Shendy WS. et al., 2021: Effect of low-intensity extracorporeal shock wave therapy on diabetic erectile dysfunction: Randomised control trial
Shendy WS, Elsoghier OM, El Semary MM, Ahmed AA, Ali AF, Saber-Khalaf M.
Faculty of physical therapy, Cairo University, Giza, Egypt.
Department of Urology, South Valley University, Qena, Egypt.
Faculty of physical therapy, South Valley University, Qena, Egypt.
Urology Department, Faculty of Medicine, Sohag University, Sohag, Egypt.
This study aimed to assess the effectiveness of low-intensity extracorporeal shockwave therapy (Li-ESWT) in the management of erectile dysfunction in diabetic patients with mixed vasculogenic and neurogenic causes as confirmed by nerve conduction and Doppler studies. This randomised controlled trial included 42 patients 41-55 years of age with a confirmed diagnosis of erectile dysfunction and diabetic polyneuropathy. They were randomly allocated to one of two groups: shock wave group (n = 21) treated with Li-ESWT plus pelvic floor muscle training and control Group (n = 21) treated with pelvic floor muscle exercise and sham therapy by a shock wave. The erectile function was scored according to the five-item version of the International Index of Erectile Function (IIEF-5). Colour-coded duplex sonography was used for the evaluation of penile perfusion of the two cavernous arteries. The assessment was done before and three months after treatment. IIEF-EF increased significantly in the study group (p < .001), but not in the control group (p = .194). Peak systolic velocity increased significantly in the two groups; however, the post-treatment peak systolic velocity was significantly higher in the study group compared to the control group (p < .001, for both arteries).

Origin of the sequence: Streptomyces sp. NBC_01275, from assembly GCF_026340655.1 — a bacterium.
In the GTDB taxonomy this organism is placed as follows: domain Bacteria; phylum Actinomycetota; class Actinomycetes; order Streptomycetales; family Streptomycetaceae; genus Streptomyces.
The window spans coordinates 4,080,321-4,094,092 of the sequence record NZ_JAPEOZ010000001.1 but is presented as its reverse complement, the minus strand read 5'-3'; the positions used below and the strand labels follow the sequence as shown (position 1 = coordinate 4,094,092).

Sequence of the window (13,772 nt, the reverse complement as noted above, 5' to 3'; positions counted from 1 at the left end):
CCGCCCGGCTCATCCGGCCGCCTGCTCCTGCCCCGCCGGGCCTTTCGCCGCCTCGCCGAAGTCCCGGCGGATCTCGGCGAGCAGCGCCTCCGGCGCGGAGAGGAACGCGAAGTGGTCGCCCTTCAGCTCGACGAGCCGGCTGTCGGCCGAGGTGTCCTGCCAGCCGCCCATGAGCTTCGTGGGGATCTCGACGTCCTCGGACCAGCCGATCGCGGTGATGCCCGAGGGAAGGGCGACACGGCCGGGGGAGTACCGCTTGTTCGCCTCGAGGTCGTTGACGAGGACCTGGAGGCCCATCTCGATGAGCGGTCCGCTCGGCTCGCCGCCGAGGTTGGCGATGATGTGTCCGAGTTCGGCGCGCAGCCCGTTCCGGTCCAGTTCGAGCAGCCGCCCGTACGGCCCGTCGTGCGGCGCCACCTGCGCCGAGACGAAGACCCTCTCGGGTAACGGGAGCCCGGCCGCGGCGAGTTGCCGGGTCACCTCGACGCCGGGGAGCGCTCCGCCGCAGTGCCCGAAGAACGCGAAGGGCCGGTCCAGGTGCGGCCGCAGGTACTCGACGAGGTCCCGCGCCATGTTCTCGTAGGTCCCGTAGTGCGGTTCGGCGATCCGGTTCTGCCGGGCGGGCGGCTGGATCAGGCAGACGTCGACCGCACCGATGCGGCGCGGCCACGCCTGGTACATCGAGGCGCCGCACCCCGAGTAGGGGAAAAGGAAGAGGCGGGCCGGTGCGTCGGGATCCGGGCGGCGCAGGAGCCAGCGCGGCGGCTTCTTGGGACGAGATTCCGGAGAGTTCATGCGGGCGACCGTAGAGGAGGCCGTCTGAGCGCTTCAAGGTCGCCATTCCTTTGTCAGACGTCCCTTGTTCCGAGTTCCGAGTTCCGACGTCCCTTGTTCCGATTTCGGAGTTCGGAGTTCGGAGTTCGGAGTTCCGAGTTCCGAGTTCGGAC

Andrologia. 2021 Feb 8:e13997. doi: 10.1111/and.13997. Online ahead of print. PMID: 33559168
The IIEF-5 score ranges from 1 to 25 and classifies moderate to mild ED with 12–16 and mild ED with 17–21 points. The treatment group changed from 12,75 to 17,05 points.
The last sentence of this paper is: “Larger studies with longer follow-up are needed to confirm the effectiveness of Li-ESWT to be approved for the treatment of DM-related
ED. The first paper on L-ESWT for ED was published 11 years ago (1). Why is still time, effort and paper wasted in small short-term studies?
1 Vardi, Y, et al. (2010). Can low-intensity extracorporeal shockwave therapy improve erectile function? A 6-month follow-up pilot study in patients with organic erectile dysfunction. European Urology, 58(2), 243–248. https://doi.org/10.1016/j.eururo.2010.04.004